Among those who have worn the Claret and Blue and red and white were FA Cup winners Pat Holland, Mervyn Day, Billy Jennings, Tommy Taylor and Alvin Martin, along with 1965 European Cup Winners’ Cup final two-goal hero Alan Sealey, who began his career with Orient in 1960, and 1958 Second Division title winner Phil Woosnam.
Taylor, who won the FA Cup in 1975, was signed from Orient in 1970, having captained them to promotion to the Second Division, returned their as a player in 1979, and then managed the O’s between 1996-2001.
Current West Ham first-team coach Kevin Nolan featured 14 times for the O’s during the 2015/16 – the final professional appearances of his playing career.
Manager-wise, Taylor is not the only former Hammer to take the reins at Brisbane Road, as Holland, Paul Brush, Peter Eustace, Dave Sexton, George Petchey and Jimmy Bloomfield have also played for West Ham and later managed Orient.
The clubs have met 28 times in all competitions, but have not shared the same division since the 1980/81 season, when both were in the old Second Division – now the Championship.
Perhaps also unsurprisingly, West Ham have enjoyed the lion’s share of success in those 28 meetings, winning 19 and losing just five, with four draws.
The East London derby, as it is known, was last contested in January 1987, when John Lyall’s side were held 1-1 at Brisbane Road in the FA Cup third round, before winning the replay 4-1 at the Boleyn Ground.
More famously, the pair met in the same competition at the fourth-round stage in January 1964. Again, the initial tie ended 1-1 in Leyton, before West Ham won the replay 3-0 on home turf. Ron Greenwood’s men, of course, would go on to lift the trophy for the first time at Wembley four months later.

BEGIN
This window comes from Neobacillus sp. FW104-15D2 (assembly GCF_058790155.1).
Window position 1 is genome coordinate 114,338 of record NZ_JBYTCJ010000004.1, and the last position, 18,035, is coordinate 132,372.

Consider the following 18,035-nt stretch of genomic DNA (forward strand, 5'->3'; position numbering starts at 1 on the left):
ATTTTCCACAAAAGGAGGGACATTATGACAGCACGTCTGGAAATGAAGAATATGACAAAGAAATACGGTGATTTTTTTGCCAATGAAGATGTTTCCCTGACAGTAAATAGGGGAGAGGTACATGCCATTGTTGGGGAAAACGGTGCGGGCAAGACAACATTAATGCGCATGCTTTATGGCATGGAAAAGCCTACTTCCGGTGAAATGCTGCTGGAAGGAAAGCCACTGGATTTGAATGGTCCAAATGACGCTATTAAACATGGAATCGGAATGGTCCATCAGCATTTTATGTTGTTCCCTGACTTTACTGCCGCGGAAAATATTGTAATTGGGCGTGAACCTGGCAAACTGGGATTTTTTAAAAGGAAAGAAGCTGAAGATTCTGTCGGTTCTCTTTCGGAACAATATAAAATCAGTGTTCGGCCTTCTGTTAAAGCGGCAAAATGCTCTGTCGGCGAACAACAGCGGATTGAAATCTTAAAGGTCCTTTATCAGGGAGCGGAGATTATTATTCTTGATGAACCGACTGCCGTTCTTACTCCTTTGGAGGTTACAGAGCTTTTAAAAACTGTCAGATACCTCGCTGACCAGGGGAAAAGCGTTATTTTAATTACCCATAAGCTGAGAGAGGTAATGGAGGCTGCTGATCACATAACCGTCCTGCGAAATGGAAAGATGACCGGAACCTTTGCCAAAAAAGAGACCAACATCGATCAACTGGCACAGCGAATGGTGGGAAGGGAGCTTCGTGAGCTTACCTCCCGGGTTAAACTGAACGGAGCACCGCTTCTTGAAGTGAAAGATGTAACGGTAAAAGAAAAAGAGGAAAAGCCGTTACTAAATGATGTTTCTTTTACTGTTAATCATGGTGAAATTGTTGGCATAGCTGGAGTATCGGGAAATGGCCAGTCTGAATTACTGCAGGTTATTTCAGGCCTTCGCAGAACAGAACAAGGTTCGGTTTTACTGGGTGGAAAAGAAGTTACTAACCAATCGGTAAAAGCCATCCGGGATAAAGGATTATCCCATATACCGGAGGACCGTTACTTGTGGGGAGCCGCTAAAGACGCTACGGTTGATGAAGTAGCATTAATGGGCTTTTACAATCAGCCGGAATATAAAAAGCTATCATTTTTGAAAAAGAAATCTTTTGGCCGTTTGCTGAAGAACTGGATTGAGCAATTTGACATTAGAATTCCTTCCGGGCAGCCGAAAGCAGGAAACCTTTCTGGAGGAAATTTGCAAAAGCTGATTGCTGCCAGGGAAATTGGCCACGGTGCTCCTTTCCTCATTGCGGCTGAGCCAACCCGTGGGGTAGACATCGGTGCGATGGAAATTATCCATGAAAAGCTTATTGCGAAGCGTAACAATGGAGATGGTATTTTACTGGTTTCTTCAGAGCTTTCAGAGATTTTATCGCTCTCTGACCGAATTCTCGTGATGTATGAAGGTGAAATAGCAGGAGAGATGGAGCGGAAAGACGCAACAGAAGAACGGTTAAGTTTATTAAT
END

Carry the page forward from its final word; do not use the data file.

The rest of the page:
And Orient were also beaten, 3-2 at Brisbane Road in the fourth round, as Lyall’s side continued their successful quest to win the FA Cup for a third time in 1980.
Fast forward to the present day, and Academy prospect Tunji Akinola is currently on loan at Orient, while winger Dan Kemp joined the O’s on a permanent basis earlier this month.
Due to the Club’s records being destroyed by a German V-1 flying bomb landing on the Boleyn Ground in August 1944, accurate information about own-goals scored by West Ham United players before the Second World War is hard to come by.
Historian Steve Marsh has set about discovering the identities of those unfortunate Hammers but, for now, we have to make do with records dating back to the late 1950s.
One look at the list proves that it is not just the less talented players who put through their own net, with Bobby Moore, Martin Peters, Frank Lampard, Billy Bonds, Ray Stewart, Julian Dicks, Alvin Martin, Steve Potts, Rio Ferdinand, Winston Reid and Mark Noble among those to feature.
Moore scored two own-goals, for Burnley in a 2-2 top-flight draw at Turf Moore in April 1961 and in a 5-1 win at Sunderland in September 1967.
However, Reid holds the unwanted record, as he has put through his own net on three separate occasions.
The New Zealand defender scored an own goal in the 3-3 Premier League draw at West Bromwich Albion in February 2011, in the League Cup defeat by Sheffield United at the Boleyn Ground in August 2014, and completed his hat-trick in a 1-1 home Premier League draw with West Brom in November 2015. Sorry, Reidy!
The most-recent own-goal netted by a Hammer was Tomáš Souček’s in the 2-0 Premier League defeat at Tottenham Hotspur in June last year.
The Irons have benefitted from two own-goals scored for them this season – Davinson Sanchez’s in the 3-3 draw at Spurs in October and Andy Butler’s in the 4-0 FA Cup fourth-round win over Doncaster Rovers here eight days ago.
Probably the most famous own-goal scored for the Hammers down the years was Jamie Carragher’s in the 2006 FA Cup final against Liverpool in Cardiff.
Six years later, Steven Gerrard, who ruined our afternoon at the Millennium Stadium, did at least have the decency to score for the Hammers at the Boleyn Ground in December 2012!